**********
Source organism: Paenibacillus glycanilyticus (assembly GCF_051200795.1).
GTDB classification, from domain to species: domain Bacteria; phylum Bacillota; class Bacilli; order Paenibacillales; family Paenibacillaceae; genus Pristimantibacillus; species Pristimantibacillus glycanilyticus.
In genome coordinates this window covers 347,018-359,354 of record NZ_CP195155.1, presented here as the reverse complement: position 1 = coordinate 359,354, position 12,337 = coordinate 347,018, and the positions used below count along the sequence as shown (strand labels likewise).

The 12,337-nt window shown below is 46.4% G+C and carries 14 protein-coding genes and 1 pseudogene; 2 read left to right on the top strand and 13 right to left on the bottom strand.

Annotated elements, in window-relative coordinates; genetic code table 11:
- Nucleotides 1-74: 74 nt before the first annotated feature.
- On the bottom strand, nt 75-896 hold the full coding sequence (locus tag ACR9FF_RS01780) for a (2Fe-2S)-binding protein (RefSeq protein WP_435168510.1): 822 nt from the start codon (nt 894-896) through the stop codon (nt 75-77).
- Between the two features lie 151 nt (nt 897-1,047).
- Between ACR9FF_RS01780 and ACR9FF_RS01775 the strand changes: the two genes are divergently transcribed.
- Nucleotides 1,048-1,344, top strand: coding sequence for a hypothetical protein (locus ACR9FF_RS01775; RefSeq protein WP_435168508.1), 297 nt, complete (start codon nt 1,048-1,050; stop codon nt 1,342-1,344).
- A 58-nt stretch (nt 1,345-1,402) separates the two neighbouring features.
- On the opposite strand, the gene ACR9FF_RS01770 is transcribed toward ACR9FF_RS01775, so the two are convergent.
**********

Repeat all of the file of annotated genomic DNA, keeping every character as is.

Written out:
Source organism: Paenibacillus glycanilyticus (assembly GCF_051200795.1).
GTDB classification, from domain to species: domain Bacteria; phylum Bacillota; class Bacilli; order Paenibacillales; family Paenibacillaceae; genus Pristimantibacillus; species Pristimantibacillus glycanilyticus.
In genome coordinates this window covers 347,018-359,354 of record NZ_CP195155.1, presented here as the reverse complement: position 1 = coordinate 359,354, position 12,337 = coordinate 347,018, and the positions used below count along the sequence as shown (strand labels likewise).

The 12,337-nt window shown below is 46.4% G+C and carries 14 protein-coding genes and 1 pseudogene; 2 read left to right on the top strand and 13 right to left on the bottom strand.

Annotated elements, in window-relative coordinates; genetic code table 11:
- Nucleotides 1-74: 74 nt before the first annotated feature.
- On the bottom strand, nt 75-896 hold the full coding sequence (locus tag ACR9FF_RS01780) for a (2Fe-2S)-binding protein (RefSeq protein WP_435168510.1): 822 nt from the start codon (nt 894-896) through the stop codon (nt 75-77).
- Between the two features lie 151 nt (nt 897-1,047).
- Between ACR9FF_RS01780 and ACR9FF_RS01775 the strand changes: the two genes are divergently transcribed.
- Nucleotides 1,048-1,344, top strand: coding sequence for a hypothetical protein (locus ACR9FF_RS01775; RefSeq protein WP_435168508.1), 297 nt, complete (start codon nt 1,048-1,050; stop codon nt 1,342-1,344).
- A 58-nt stretch (nt 1,345-1,402) separates the two neighbouring features.
- On the opposite strand, the gene ACR9FF_RS01770 is transcribed toward ACR9FF_RS01775, so the two are convergent.